Speechmaking Isn’t Governing

A good speech doesn’t make Michelle Obama a formidable presidential contender.

Dilma Rousseff Barack Obama
Brazilian president Dilma Rousseff welcomes her American counterpart, Barack Obama, and his family in Brasília, March 19, 2011 (White House/Pete Souza)

American political culture puts too much importance on oratory.

Michelle Obama, the wife of former president Barack Obama, gave a good speech to the Democratic National Convention, held virtually this year, on Monday night and even intelligent commentators suggest she would make a “formidable” presidential candidate in 2024.

No matter that Obama has never held elected office or so much as contested an election.

Communication is an important part of the job of any politician, but it’s not the job. It’s a lesson Michelle’s husband learned in 2009.

Cautionary tale

Barack Obama rose to national prominence on the back of a soaring convention speech in 2004 and was elected president after serving just four years in the Senate. Unaccustomed to dealmaking, he relied on more experienced party leaders, Nancy Pelosi and Harry Reid, to get his signature health reforms through Congress. He tasked his vice president, Joe Biden, with negotiating an economic recovery program with Republicans.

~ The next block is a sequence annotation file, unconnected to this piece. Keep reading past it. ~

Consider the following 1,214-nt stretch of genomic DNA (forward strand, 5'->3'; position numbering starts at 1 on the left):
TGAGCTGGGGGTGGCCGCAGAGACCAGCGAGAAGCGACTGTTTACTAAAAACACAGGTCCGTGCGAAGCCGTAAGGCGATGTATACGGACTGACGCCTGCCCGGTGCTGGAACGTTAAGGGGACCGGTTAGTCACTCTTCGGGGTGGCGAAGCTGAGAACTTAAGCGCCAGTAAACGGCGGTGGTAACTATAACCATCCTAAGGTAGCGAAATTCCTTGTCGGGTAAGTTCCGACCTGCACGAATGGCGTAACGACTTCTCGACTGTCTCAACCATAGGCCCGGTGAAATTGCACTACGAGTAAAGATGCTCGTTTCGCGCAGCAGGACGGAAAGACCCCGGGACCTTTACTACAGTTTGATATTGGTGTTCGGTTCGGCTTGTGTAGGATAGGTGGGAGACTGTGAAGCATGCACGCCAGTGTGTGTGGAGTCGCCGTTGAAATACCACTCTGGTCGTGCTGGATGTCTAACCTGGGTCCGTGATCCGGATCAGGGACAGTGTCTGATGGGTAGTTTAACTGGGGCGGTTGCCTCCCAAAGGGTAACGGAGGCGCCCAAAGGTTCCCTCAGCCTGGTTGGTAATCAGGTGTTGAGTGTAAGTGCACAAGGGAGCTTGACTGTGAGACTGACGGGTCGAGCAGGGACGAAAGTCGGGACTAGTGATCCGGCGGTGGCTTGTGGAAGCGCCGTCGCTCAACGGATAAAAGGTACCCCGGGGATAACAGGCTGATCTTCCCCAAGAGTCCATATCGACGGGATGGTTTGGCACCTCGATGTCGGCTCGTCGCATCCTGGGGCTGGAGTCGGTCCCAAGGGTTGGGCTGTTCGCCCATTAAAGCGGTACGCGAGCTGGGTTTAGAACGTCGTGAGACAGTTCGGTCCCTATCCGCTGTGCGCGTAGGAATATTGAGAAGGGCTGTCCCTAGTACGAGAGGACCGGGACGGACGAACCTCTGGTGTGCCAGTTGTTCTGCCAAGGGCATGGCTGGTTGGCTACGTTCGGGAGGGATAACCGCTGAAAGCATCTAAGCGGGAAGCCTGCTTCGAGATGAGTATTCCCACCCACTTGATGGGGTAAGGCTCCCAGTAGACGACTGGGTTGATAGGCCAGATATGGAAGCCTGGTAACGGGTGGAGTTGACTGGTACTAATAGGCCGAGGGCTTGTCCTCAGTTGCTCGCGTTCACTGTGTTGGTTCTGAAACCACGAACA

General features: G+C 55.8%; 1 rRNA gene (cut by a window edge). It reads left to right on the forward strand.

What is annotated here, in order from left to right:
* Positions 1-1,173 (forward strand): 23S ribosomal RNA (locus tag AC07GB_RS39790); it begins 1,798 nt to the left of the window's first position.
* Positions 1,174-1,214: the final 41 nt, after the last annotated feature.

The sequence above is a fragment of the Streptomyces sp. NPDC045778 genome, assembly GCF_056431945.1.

There was only so much they could do. Obama’s inexperience conspired with right-wing obstructionism to kill opportunities for bipartisan entitlement and tax reform.

Voters punished Democrats in 2010. The party suffered its worst congressional election defeat since 1938.

Obama was a better president in his second term. Wouldn’t four or eight more years in the Senate have prepared him better for the job?


Whether Biden wins in November or not, his vice presidential candidate, Kamala Harris of California, will be a favorite next time. A former prosecutor, attorney general and senator, she has ample political experience. She has demonstrated that she can raise big money and she has proved herself on the debate stage.

Other Democratic women with political experience and national profile include Karen Bass, the leader of the Congressional Black Caucus; Tammy Duckworth, an Army veteran and Illinois senator; and Gretchen Whitmer, the governor of Michigan.

Put them on the shortlist for the next presidential nomination.